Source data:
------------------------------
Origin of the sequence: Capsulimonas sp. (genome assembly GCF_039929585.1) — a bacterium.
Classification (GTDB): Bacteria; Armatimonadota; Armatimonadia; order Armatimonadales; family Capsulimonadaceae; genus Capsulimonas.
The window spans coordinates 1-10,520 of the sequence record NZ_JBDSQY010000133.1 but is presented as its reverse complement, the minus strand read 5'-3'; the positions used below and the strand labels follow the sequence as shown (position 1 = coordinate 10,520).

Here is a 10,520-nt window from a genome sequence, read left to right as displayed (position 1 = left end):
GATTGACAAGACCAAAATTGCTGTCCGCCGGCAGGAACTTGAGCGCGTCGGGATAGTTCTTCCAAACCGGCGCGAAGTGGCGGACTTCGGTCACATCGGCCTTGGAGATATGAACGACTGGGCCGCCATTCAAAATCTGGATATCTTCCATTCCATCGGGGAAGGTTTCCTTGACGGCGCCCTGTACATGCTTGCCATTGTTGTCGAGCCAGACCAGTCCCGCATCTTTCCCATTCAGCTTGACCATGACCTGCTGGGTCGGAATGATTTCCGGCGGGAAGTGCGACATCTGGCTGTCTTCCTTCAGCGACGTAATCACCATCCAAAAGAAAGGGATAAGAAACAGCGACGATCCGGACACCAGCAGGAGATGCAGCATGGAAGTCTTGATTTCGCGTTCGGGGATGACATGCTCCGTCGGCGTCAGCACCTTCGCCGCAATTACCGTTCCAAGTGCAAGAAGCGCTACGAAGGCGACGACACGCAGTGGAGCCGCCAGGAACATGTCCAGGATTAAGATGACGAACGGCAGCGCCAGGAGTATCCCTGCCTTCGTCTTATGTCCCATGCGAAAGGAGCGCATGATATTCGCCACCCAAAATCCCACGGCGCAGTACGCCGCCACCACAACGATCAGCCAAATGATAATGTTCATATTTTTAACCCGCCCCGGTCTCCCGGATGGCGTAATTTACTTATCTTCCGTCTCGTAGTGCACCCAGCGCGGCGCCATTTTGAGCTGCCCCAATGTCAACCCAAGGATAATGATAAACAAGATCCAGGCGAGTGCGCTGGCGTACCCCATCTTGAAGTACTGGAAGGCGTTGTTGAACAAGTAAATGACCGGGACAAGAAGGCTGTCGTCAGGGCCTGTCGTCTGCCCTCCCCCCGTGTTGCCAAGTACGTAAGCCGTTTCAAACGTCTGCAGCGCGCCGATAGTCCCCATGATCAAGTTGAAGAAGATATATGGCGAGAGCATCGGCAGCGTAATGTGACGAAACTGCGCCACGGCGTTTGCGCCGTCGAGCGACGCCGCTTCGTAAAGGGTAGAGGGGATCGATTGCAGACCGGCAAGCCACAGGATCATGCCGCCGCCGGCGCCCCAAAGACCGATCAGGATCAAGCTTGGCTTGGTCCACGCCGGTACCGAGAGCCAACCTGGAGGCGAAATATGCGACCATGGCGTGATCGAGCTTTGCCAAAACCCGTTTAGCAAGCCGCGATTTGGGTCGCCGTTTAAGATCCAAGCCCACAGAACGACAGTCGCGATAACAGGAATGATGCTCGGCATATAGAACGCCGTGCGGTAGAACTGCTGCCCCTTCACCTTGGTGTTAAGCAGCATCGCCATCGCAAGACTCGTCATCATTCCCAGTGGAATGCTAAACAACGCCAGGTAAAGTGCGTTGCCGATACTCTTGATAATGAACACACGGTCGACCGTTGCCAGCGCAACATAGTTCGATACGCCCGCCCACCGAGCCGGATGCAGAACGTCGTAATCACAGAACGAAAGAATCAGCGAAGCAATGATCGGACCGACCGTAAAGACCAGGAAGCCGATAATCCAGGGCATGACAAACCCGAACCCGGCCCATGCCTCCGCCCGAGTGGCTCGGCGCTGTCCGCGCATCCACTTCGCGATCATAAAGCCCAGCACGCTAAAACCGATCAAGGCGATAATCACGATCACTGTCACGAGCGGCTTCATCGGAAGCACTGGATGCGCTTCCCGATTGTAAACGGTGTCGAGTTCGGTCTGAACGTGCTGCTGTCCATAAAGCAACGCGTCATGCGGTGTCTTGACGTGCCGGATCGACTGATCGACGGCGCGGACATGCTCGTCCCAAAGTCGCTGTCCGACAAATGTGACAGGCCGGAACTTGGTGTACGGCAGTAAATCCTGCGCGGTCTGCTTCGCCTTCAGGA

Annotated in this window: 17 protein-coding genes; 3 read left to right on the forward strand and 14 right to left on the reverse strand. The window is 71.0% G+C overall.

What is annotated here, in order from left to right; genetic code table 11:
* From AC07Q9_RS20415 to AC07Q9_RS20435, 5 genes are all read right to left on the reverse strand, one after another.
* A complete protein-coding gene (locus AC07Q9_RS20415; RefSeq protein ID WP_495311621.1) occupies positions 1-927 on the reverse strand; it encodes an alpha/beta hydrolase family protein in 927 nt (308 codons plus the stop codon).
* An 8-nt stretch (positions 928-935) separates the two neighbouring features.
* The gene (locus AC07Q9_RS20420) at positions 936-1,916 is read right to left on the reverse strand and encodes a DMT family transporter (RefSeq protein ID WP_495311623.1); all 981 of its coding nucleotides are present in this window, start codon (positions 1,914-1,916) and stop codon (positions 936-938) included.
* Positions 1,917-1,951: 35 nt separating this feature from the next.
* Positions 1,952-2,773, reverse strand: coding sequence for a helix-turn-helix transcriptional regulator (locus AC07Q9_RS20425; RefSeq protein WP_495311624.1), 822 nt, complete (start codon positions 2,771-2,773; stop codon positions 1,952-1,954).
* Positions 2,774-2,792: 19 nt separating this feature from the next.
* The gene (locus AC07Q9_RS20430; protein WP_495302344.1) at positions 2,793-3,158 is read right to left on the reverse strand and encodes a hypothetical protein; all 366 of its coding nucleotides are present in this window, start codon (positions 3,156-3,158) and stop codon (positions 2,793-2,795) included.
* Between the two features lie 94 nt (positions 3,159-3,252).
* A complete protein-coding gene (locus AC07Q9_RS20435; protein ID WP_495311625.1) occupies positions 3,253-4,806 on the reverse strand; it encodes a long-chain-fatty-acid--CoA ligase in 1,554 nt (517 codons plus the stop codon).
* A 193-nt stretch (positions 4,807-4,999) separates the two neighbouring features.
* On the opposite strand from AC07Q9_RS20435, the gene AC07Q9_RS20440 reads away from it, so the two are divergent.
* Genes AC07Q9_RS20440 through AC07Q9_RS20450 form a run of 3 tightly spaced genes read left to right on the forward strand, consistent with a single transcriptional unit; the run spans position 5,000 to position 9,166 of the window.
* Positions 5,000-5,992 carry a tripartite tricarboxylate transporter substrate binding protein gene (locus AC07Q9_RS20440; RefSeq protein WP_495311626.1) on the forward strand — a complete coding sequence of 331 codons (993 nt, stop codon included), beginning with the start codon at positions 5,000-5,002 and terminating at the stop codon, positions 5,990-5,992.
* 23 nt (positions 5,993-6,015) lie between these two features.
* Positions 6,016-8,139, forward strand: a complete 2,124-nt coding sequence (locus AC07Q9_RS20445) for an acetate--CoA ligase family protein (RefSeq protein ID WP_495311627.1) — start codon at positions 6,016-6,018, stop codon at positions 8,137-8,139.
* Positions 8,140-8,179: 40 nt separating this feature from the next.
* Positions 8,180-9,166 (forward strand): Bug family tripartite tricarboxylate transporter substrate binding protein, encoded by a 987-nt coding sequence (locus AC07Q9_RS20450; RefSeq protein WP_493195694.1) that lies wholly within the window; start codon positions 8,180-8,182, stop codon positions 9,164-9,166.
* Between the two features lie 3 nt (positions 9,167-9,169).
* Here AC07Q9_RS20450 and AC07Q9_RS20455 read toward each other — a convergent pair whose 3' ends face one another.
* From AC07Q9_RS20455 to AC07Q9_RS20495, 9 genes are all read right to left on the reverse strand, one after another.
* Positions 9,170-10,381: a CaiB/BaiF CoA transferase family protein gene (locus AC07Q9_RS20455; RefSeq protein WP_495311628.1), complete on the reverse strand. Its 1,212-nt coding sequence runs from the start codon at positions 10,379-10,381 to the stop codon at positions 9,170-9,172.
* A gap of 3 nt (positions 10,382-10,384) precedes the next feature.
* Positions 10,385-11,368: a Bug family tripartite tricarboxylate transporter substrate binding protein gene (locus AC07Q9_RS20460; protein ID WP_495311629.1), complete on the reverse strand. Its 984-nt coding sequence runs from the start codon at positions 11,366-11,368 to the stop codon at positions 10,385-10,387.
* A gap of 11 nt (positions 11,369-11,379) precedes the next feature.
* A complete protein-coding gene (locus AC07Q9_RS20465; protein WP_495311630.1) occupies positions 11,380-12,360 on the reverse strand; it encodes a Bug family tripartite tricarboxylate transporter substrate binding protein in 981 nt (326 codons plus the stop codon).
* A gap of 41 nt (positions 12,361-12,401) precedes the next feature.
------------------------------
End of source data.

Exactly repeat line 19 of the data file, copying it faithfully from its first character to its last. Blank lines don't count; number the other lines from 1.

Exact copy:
* On the opposite strand from AC07Q9_RS20435, the gene AC07Q9_RS20440 reads away from it, so the two are divergent.